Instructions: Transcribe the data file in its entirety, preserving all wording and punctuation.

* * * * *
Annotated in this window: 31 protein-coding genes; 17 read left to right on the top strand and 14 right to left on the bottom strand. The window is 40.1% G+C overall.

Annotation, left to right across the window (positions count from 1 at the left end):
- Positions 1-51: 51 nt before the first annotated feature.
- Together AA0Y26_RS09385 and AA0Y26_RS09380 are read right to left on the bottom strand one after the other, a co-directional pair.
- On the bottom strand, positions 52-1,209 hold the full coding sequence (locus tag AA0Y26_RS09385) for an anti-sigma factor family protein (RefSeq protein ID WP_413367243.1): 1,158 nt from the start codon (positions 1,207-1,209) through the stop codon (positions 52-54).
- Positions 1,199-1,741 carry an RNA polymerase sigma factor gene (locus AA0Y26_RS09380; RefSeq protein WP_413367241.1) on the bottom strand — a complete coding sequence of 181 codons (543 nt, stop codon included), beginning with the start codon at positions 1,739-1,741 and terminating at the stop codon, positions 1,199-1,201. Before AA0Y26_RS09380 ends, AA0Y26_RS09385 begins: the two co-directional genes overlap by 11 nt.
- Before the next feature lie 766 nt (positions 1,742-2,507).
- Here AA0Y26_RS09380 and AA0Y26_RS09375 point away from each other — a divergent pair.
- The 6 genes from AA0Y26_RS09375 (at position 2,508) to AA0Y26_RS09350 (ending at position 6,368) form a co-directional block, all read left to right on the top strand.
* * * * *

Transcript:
Annotated in this window: 31 protein-coding genes; 17 read left to right on the top strand and 14 right to left on the bottom strand. The window is 40.1% G+C overall.

Annotation, left to right across the window (positions count from 1 at the left end):
- Positions 1-51: 51 nt before the first annotated feature.
- Together AA0Y26_RS09385 and AA0Y26_RS09380 are read right to left on the bottom strand one after the other, a co-directional pair.
- On the bottom strand, positions 52-1,209 hold the full coding sequence (locus tag AA0Y26_RS09385) for an anti-sigma factor family protein (RefSeq protein ID WP_413367243.1): 1,158 nt from the start codon (positions 1,207-1,209) through the stop codon (positions 52-54).
- Positions 1,199-1,741 carry an RNA polymerase sigma factor gene (locus AA0Y26_RS09380; RefSeq protein WP_413367241.1) on the bottom strand — a complete coding sequence of 181 codons (543 nt, stop codon included), beginning with the start codon at positions 1,739-1,741 and terminating at the stop codon, positions 1,199-1,201. Before AA0Y26_RS09380 ends, AA0Y26_RS09385 begins: the two co-directional genes overlap by 11 nt.
- Before the next feature lie 766 nt (positions 1,742-2,507).
- Here AA0Y26_RS09380 and AA0Y26_RS09375 point away from each other — a divergent pair.
- The 6 genes from AA0Y26_RS09375 (at position 2,508) to AA0Y26_RS09350 (ending at position 6,368) form a co-directional block, all read left to right on the top strand.